Following that battle, the remmnants of the West Riding Division reformed & re-equipped to become the 147th Brigade in 49th (West Riding) Division.

 

His Death

By December 1915 the 147th Brigade in 49th (West Riding) Division were on the front line at Wieltje north-east of Ypres in Belgian Flanders when a German plan became known for a mass gas attack on the British lines. The information was gleaned from a captured German and the Army brass ordered an artillery barrage on the German trenches because the captured soldier said that their foe, the German 4th Army were preparing a specialist gas Pioneer regiment to use a mixture of chlorine and phosgene gases against the British lines.The warning was issued to all of 4th Corps on 15 December 1915.

Unfortunately, a shortage of artillery rounds meant that the 49th (West Riding) Division's guns were unable to disrupt the planned attack, which took place on 19 December 1915. The release of the gases was accompanied by German raiding parties attacking along the British positions, most of which were engaged with small-arms fire while attempting to cross no-man's land.

Althogh British troops were by that time equipped with anti-gas helmets, these helmets had not been treated to repel Phosgene gas and consequently there were many casualties & deaths amongst the troops, one of whom was Sergeant Charles William Akroyd, regimental number 1033.

Only the 49th Division had a large number of gas casualties, caused by soldiers in reserve lines not being warned of the gas in time to put on their helmets. A study by British medical authorities, arrived at a figure of 1,069 gas casualties, of whom 120 men died.

 

Talana farm CemeteryHis Burial

Charles William Akroyd has a grave reference (IV. H. 11) in theTalana Farm Cemetry, located on the Diksmuidseweg road (N369) in the direction of BoezingeMoved, Belgium, just a few miles Ypres.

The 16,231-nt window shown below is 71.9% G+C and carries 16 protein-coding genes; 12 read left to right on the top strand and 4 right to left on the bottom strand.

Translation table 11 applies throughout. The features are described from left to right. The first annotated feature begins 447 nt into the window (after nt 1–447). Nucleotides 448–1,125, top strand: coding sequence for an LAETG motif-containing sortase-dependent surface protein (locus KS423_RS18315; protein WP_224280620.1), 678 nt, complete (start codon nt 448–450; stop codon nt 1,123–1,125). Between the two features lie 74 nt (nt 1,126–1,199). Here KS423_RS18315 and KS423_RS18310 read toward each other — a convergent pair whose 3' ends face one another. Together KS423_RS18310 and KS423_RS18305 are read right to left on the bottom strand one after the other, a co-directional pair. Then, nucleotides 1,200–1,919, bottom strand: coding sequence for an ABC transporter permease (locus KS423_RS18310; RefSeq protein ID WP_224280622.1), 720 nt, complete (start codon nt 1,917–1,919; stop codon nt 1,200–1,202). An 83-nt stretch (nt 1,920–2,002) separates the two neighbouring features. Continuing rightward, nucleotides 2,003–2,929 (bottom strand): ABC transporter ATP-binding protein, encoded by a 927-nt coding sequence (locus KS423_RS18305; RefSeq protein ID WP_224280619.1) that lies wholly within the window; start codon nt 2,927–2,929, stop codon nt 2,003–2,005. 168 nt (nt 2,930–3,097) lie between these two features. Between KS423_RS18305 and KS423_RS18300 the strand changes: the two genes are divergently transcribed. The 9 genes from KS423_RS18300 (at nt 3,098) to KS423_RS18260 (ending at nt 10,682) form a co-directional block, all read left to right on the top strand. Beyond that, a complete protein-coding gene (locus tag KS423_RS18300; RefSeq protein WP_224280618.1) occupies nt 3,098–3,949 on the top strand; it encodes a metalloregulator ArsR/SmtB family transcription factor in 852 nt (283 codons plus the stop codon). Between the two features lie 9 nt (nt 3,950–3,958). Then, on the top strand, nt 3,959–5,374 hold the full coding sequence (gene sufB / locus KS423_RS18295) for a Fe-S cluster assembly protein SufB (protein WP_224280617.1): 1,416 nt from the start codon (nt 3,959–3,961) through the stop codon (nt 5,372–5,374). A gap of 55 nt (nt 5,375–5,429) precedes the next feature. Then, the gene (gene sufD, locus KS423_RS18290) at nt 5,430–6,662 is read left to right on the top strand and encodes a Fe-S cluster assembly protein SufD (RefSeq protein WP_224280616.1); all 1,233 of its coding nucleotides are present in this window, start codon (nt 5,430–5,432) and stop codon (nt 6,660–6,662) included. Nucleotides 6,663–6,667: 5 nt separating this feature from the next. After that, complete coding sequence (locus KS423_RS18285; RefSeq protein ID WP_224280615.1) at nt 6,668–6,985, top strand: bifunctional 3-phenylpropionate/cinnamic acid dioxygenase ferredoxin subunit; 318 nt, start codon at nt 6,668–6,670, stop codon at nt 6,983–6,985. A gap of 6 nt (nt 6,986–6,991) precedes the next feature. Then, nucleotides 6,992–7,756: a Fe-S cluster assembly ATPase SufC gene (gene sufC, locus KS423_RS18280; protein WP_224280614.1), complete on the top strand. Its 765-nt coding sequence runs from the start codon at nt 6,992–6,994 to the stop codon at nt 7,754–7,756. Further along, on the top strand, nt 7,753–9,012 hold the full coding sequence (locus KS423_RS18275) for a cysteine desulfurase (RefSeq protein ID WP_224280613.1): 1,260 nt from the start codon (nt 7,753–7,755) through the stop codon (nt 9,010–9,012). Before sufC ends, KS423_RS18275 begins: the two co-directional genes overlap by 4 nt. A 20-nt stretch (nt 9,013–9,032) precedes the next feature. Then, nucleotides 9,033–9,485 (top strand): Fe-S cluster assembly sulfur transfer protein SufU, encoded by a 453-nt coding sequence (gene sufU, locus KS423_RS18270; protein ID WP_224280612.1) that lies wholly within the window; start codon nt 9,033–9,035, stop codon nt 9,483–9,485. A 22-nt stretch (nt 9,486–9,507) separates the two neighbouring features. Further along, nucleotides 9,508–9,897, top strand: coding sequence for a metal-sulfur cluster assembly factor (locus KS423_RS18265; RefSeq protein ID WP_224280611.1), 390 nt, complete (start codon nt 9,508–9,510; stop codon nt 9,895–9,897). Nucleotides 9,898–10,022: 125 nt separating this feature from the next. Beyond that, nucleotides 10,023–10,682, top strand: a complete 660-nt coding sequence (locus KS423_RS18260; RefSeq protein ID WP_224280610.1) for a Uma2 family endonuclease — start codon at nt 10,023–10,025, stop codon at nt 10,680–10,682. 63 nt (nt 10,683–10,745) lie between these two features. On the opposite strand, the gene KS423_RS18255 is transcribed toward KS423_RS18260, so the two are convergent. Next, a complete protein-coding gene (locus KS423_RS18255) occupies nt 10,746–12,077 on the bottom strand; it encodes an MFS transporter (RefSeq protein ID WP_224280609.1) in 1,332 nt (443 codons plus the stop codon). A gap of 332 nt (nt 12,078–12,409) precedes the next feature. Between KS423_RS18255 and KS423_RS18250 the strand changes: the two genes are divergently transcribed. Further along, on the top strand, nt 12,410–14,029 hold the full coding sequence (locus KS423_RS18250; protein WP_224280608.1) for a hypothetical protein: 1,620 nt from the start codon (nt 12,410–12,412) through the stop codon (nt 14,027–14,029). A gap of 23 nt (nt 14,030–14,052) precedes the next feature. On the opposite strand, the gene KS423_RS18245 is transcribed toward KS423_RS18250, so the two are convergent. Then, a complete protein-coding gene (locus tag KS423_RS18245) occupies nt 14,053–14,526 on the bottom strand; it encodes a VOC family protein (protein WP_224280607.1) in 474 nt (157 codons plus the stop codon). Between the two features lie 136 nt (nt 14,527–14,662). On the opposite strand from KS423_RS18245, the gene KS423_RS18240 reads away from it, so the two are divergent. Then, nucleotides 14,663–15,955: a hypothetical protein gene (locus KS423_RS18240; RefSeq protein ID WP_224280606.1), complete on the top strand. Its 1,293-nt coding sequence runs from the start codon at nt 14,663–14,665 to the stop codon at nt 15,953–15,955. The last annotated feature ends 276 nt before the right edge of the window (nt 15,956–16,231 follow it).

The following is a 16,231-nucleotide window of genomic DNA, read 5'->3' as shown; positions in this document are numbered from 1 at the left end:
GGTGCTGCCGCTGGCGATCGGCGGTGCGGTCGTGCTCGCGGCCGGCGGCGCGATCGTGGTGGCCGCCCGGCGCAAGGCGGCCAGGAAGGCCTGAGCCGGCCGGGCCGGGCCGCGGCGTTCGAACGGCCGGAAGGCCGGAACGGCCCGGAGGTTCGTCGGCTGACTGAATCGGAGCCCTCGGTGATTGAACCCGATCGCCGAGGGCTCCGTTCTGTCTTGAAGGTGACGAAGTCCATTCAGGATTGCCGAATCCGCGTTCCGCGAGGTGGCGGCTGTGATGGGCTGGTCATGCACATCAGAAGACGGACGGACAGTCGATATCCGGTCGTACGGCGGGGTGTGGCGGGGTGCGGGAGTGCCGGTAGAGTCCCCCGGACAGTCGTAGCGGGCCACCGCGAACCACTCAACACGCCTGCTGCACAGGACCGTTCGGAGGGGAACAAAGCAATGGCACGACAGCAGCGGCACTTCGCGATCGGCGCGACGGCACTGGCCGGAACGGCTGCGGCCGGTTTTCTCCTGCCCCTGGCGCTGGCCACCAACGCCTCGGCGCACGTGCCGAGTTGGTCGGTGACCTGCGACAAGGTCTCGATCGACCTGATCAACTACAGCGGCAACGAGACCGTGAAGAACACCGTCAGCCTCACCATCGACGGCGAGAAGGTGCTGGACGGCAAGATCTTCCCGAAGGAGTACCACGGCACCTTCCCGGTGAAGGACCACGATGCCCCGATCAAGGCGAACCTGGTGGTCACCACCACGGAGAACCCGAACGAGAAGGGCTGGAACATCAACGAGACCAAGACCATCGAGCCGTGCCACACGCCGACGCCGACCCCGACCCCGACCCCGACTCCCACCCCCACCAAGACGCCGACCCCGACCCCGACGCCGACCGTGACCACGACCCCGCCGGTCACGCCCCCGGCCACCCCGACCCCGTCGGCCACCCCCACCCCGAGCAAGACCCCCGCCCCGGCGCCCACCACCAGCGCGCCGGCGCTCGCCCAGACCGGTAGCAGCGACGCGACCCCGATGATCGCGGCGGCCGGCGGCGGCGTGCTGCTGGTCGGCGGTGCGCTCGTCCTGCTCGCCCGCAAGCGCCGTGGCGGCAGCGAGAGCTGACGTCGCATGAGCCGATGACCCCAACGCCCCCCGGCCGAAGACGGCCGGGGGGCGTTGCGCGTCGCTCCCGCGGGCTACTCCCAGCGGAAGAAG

Talana Farm Cemetry

The commune of Boesinghe (now Boezinge) lies on both sides of the Yser Canal. The village itself is on the West side of the canal, and was, during the greater part of World War One, directly faced by the German front line on the East side; but to the South of it the German line sloped away from the canal South-Westward, and Talana Farm was thus just a kilometre from the edge of the Salient.

Dragoon Camp was across the canal, due East of the village, and within the German lines until the 31st July, 1917.

Talana Farm was one of a group of farm houses named by the army from episodes of the South African war.

The cemetery was begun by French troops in April 1915, taken over by the 1st Rifle Brigade and 1st Somerset Light Infantry in June 1915, and was used by fighting units until March 1918. Buried in Plot II, Rows E and F are a number of men of the 1st East Lancashire Regiment who died in a small, but successful attack on 6 July 1915. Plots III and IV contain many 49th (West Riding) Division graves and also those of the artillery units that took over the ground in August 1917.

There are now 529 Commonwealth servicemen of the First World War buried or commemorated in the cemetery. 14 of the burials are unidentified and there are special memorials to six casualties whose graves in the cemetery could not be located and ten, in Plot I, Row E, are identified as a group, but not individually. It is probable that the cemetery contained other graves later destroyed by shell fire.

The cemetery was designed by Sir Reginald Blomfield.